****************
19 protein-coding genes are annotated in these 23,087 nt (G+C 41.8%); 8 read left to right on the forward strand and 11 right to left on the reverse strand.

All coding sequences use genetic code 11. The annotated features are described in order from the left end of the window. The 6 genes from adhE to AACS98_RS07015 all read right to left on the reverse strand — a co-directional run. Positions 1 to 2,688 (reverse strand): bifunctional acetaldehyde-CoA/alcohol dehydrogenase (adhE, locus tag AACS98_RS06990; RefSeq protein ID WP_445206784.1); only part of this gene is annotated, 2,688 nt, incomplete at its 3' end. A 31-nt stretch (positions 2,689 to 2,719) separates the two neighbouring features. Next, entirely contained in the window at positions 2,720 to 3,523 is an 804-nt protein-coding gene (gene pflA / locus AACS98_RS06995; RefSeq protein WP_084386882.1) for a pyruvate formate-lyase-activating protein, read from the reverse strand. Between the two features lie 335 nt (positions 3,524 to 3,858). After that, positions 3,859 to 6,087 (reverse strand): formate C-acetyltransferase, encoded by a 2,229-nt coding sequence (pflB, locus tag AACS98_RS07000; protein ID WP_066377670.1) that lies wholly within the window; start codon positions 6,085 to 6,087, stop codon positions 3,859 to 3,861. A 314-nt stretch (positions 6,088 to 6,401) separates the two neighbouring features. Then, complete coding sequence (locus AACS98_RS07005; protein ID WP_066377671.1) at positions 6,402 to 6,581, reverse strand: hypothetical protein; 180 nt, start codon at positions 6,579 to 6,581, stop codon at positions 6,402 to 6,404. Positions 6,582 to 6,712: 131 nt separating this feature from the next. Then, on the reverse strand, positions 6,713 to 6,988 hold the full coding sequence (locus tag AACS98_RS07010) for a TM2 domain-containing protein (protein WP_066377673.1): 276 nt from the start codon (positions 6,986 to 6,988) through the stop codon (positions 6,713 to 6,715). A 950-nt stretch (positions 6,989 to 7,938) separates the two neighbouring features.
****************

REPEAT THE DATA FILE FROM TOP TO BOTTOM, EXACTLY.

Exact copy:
19 protein-coding genes are annotated in these 23,087 nt (G+C 41.8%); 8 read left to right on the forward strand and 11 right to left on the reverse strand.

All coding sequences use genetic code 11. The annotated features are described in order from the left end of the window. The 6 genes from adhE to AACS98_RS07015 all read right to left on the reverse strand — a co-directional run. Positions 1 to 2,688 (reverse strand): bifunctional acetaldehyde-CoA/alcohol dehydrogenase (adhE, locus tag AACS98_RS06990; RefSeq protein ID WP_445206784.1); only part of this gene is annotated, 2,688 nt, incomplete at its 3' end. A 31-nt stretch (positions 2,689 to 2,719) separates the two neighbouring features. Next, entirely contained in the window at positions 2,720 to 3,523 is an 804-nt protein-coding gene (gene pflA / locus AACS98_RS06995; RefSeq protein WP_084386882.1) for a pyruvate formate-lyase-activating protein, read from the reverse strand. Between the two features lie 335 nt (positions 3,524 to 3,858). After that, positions 3,859 to 6,087 (reverse strand): formate C-acetyltransferase, encoded by a 2,229-nt coding sequence (pflB, locus tag AACS98_RS07000; protein ID WP_066377670.1) that lies wholly within the window; start codon positions 6,085 to 6,087, stop codon positions 3,859 to 3,861. A 314-nt stretch (positions 6,088 to 6,401) separates the two neighbouring features. Then, complete coding sequence (locus AACS98_RS07005; protein ID WP_066377671.1) at positions 6,402 to 6,581, reverse strand: hypothetical protein; 180 nt, start codon at positions 6,579 to 6,581, stop codon at positions 6,402 to 6,404. Positions 6,582 to 6,712: 131 nt separating this feature from the next. Then, on the reverse strand, positions 6,713 to 6,988 hold the full coding sequence (locus tag AACS98_RS07010) for a TM2 domain-containing protein (protein WP_066377673.1): 276 nt from the start codon (positions 6,986 to 6,988) through the stop codon (positions 6,713 to 6,715). A 950-nt stretch (positions 6,989 to 7,938) separates the two neighbouring features.